We use and stick to the most conservative ANSI C version in curl. C89/C90 (and we have CI jobs failing if we deviate from this). In this version of C you cannot mix variable declarations and code. Yet Monocle did this in one of its PRs. It figured out an assignment was missing and added the assignment in a new line immediately below, which of course is wrong if there are more variables declared below!

int missing;
missing = 0; /* this is not C89 friendly */
int fine = 0;

NULL

We use the symbol NULL in curl when we zero a pointer . Monocle for some reason decided it should use (void*)0 instead. Also seems like something virtually no human would do, and especially not after having taken a look at our code…

The first issues

MonocleAI found a few issues in curl without filing PRs for them, and they were basically all of the same kind of inconsistency.

It found function calls for which the return code wasn’t checked, while it was checked in some other places. With the obvious and rightful thinking that if it was worth checking at one place it should be worth checking at other places too.

Those kind of “suspicious” code are also likely much harder fix automatically as it will include decisions on what the correct action should actually be when checks are added, or perhaps the checks aren’t necessary…

Credits

Image by Couleur from Pixabay

curl: 3K forks

It’s just another meaningless number, but today there are 3,000 forks done of the curl GitHub repository.

This pops up just a little over three years since we reached our first 1,000 forks. Also, 10,000 stars no too long ago.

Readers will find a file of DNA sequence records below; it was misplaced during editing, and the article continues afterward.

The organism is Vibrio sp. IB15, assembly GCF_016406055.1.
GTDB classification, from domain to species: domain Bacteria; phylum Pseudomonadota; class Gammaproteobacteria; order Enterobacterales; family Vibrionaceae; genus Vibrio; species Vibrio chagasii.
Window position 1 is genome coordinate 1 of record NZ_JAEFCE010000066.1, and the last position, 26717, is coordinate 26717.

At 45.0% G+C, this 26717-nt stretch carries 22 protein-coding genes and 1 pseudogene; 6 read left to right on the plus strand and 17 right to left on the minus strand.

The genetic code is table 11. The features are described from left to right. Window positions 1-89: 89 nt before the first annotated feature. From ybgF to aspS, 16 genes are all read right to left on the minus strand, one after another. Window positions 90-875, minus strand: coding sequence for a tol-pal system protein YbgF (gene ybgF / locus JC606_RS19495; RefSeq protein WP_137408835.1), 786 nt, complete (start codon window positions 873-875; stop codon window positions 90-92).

Why fork?

A typical reason why people fork a project on GitHub, is so that they can make a change in their own copy of the source code and then suggest that change to the project in the form of a pull-request.

The curl project has almost 700 individual commit authors, which makes at least 2,300 forks done who still haven’t had their pull-requests accepted! Of course those are 700 contributors who actually managed to work all the way through to inclusion. We can imagine that there is a huge number of people who only ever thought about doing a change, some who only ever just started to do it, many who ditched the idea before it was completed, some who didn’t actually manage to implement it properly, some who got their idea and suggestion shut down by the project and of course, lots of people still have their half-finished change sitting there waiting for inspiration.

Then there are people who just never had the intention of sending any change back. Maybe they just wanted to tinker with the code and have fun. Some want to do private changes they don’t want to offer or perhaps they already know the upstream project won’t accept.

We just can’t tell.

Many?